Investigative journalism in podcasting feels like it’s becoming more and more narrative, sometimes leaning on tactics from creative nonfiction to help personalize the story: Serial did this with Sarah Koenig, and more recently, Caliphate with Rukmini Callimachi. Death in Ice Valley even sometimes feels produced like an audio drama, putting the listener right into the scene (though obviously here it’s nonfiction). Why do you think this trend is gaining prominence?

We as journalists telling stories from the real world have to compete with fiction-dramas on Netflix and other global platforms. Then we have to combine the best from both worlds, but always stay on the right side in relation to ethics and the integrity of fact-based journalism.

Do you think the trend is specific to podcasting, or to journalism as a whole?

Journalism as a whole has to adapt constantly. Trends like these appear in podcasting or documentary filmmaking, and other trends might appear, for instance in online presentation. New storytelling techniques will always be developed in the combination of investigative journalism, creative tools and platform opportunities.

What do you will happen with the podcast if you don’t solve the case?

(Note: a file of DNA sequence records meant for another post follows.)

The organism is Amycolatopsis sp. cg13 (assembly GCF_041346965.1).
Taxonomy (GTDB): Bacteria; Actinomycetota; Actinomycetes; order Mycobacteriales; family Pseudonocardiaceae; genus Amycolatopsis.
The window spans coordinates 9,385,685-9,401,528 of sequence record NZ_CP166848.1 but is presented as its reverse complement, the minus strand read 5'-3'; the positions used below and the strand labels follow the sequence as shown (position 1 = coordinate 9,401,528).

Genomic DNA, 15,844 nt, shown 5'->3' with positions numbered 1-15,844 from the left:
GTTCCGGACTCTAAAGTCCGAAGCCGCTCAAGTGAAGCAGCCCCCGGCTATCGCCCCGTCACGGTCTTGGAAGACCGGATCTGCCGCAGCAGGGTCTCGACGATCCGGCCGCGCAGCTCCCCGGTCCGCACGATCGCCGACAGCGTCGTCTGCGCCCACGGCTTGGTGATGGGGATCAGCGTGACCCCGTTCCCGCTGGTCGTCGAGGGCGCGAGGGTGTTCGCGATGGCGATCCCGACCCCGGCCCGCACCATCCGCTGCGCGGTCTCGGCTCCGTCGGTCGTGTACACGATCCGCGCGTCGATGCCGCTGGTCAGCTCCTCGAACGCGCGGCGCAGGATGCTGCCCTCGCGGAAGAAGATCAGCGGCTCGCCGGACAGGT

The story in itself has such qualities that it deserves to be told to a larger audience. Our intention was to take the listeners with us, giving answers to riddles and mysterious clues.

Our hope is of course to solve the case, and give answers to the possible relatives out there. Getting the story out gives every listener a good product, and it might even end up reaching the right person who knows something.

What about if you do?

If the case is solved the journalistic endeavor will get a completely new perspective. Then we will have the possibility to give an unknown woman back her name, dignity and maybe justice if she was killed. That has been an underlying motivation for us when putting in long workhours in this project.

What has Death in Ice Valley, if anything, taught you about investigative journalism?

Work on Death in Ice Valley has given us many new experiences working with old source material. Everything from deciphering old case documents to seeing events in a cold war perspective to talking with witnesses about events that took place almost 50 years ago. Also as Norwegian journalists, we have learned a lot from taking the story across borders. Both following leads in other countries, and the close and successful collaboration with the BBC, have given us a lot of valuable knowledge.

And finally, something I ask all podcasters: what are you listening to right now?

Here in Norway, the podcast scene is a mix of both Norwegian, US and other podcasts. The last podcast series in my player was an NRK production called The Entire Story (Norwegian “Hele historien”). A series revisiting major events in Norway that affected the entire society. By going back to central locations and people who were in the midst of the events, they tell well-known stories in new ways.


You can find Death in Ice Valley on any podcatcher or on their website.

  1. […] week, I reviewed the interesting and lovely travel podcast, Far from Home and interviewed Marit Higraff of the BBC’s Death in Ice Valley. The Austin Film Festival also announced their judges for […]